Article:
Obama is not going to take away America’s presses.  I would argue that he should, as countless Americans have displayed a gross misuse of the social responsibility that comes with the written word, except that using force to attempt to silence people might inevitably lead to… he’s gonna disarm them first, right?  Well then no problems!  On to our glorious utopian future!

Gun owners should want to regulate and reduce their gun usage for the greater good, but our society is too consumed with the myopia of employing lethal force to resolve minor disputes that it cannot imagine an environment without widespread gun usage. And countless Americans are unable to see that their gun usage actually jeopardizes the very freedoms and liberties they have chosen to fight for and defend via the barrel of a gun.

Ah, the “greater good”.  He should’ve said “for the children” instead.  Gets more feels that way.

Lethal force isn’t used for minor disputes, unless you consider human life something of minor consequence… of course being a big control freak statist… he probably does.

Widespread gun ownership, bearing arms, and possession of arms, does not necessarily mean usage.  I burn down targets at the range, but I have yet to use a firearm in to resolve any dispute inside the US.

Actually, declining gun usage and ownership, and trusting the state with arms and force is what jeopardizes freedoms and liberties, because no man can legally take another man’s rights away – but a government can, and governments do.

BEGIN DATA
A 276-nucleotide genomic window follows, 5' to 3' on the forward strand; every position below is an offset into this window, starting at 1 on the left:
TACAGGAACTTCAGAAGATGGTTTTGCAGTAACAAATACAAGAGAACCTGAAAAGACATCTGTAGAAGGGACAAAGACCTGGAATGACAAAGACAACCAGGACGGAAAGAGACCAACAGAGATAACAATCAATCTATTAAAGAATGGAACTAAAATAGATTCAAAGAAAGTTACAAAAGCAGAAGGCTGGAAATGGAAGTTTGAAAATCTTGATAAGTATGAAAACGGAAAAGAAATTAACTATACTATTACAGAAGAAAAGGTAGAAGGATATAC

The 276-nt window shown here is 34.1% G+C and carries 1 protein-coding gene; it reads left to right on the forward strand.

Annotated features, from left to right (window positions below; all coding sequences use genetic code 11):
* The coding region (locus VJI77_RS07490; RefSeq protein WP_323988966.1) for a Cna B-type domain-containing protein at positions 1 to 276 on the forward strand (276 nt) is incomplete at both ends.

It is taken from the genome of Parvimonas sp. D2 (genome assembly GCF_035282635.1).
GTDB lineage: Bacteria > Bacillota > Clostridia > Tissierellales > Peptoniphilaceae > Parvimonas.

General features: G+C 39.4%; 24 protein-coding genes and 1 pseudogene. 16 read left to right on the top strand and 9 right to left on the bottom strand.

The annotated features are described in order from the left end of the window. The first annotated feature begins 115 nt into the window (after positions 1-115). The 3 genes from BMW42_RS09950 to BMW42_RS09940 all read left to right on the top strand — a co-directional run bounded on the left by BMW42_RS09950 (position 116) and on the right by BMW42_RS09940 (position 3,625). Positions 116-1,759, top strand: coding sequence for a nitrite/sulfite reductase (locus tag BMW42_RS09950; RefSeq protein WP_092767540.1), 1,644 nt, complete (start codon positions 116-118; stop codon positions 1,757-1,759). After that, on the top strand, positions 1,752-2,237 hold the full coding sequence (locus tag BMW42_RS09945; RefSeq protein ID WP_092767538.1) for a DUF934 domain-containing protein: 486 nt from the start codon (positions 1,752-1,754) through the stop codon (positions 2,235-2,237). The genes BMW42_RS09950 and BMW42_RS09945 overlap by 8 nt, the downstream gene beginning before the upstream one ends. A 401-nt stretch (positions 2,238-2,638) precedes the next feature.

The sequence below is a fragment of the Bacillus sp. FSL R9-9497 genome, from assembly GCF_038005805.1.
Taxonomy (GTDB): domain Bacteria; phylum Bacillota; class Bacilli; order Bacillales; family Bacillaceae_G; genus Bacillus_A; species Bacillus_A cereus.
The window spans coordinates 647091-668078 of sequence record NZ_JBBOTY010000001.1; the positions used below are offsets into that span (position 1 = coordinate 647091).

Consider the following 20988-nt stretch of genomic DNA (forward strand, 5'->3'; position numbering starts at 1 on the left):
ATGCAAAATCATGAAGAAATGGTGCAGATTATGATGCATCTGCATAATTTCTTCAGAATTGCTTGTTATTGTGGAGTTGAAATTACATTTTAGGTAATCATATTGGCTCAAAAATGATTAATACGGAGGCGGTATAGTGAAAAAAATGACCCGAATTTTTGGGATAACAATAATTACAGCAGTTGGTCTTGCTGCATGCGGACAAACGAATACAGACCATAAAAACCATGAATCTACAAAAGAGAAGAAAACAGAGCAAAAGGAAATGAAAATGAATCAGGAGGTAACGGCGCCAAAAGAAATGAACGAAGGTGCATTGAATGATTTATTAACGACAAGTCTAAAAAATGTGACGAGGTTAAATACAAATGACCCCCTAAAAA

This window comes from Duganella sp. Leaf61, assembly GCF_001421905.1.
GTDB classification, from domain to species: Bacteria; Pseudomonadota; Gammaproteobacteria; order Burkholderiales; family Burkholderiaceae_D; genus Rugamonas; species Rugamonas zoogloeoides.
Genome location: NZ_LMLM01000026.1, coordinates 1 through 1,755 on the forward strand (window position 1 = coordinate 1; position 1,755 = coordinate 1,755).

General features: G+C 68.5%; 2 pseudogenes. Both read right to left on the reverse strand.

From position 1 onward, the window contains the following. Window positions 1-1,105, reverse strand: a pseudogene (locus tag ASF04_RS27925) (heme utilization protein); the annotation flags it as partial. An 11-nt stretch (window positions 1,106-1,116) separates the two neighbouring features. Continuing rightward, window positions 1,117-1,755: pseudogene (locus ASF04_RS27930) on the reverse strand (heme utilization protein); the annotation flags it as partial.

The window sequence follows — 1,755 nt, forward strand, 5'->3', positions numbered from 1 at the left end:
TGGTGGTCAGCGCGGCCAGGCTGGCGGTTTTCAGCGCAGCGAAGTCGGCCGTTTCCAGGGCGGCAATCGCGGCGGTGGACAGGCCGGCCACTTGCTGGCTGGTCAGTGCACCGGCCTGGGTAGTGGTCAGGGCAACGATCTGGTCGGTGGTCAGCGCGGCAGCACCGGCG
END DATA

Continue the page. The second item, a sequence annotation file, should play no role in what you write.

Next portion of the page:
On to stupidity part 2 “America should regulate bullets“:

When I chaired the U.S. Consumer Product Safety Commission, I was grateful that we had authority to regulate lead in household paint. Banning the use of lead-based paint in homes has prevented brain damage in countless children over the years.

So why wouldn’t Congress allow us authority over another dangerous consumer product often made with lead?

Specifically, why not bullets?

Although it may seem unbelieveable, at one point I was a child.  I don’t remember ever looking at walls and thinking “I should start chewing on paint chips”.  When I was at an age younger than that, my family lived in and worked in an environment that would be considered dangerous for a child today… but my parents kept me from eating screws, nails, and construction debris.  Congress wasn’t needed to protect me as a child.  Nor was it needed before 1972 when it was created.

As to why not bullets?  Because ammunition is a key component of arms.  And because you’re trying to come up with a backdoor regulation scheme to go after something you don’t personally like.

Why not have some chaste religious zealot decide that the risk of STDs that condoms don’t actually prevent means the CPSC can regulate condoms in order to cut down on sex that the zealot doesn’t like?

This idea isn’t new. In 1974, the CPSC’s first chairman made clear his belief that the agency could probably regulate ammunition, and a court agreed — whereupon a frightened Congress passed laws making it impossible even to try. Now is the time for the president to begin pushing to correct that mistake.

I can’t help but hear that last line said like Dick Jones in Robocop saying: “I had to kill Bob Morton because he made a mistake… now it’s time to erase that mistake.

The slavering regulatrix can’t even begin to fathom that there are people who don’t regard her totalitarian state as something desirable, nor that their representatives would seek to prevent tyranny which she demands through any means possible.

How can we do more when the National Rifle Association has persuaded Congress to put roadblocks in front of Centers for Disease Control and Prevention research into gun deaths? When more than half of Americans oppose tighter gun control even after a year of such bloodshed?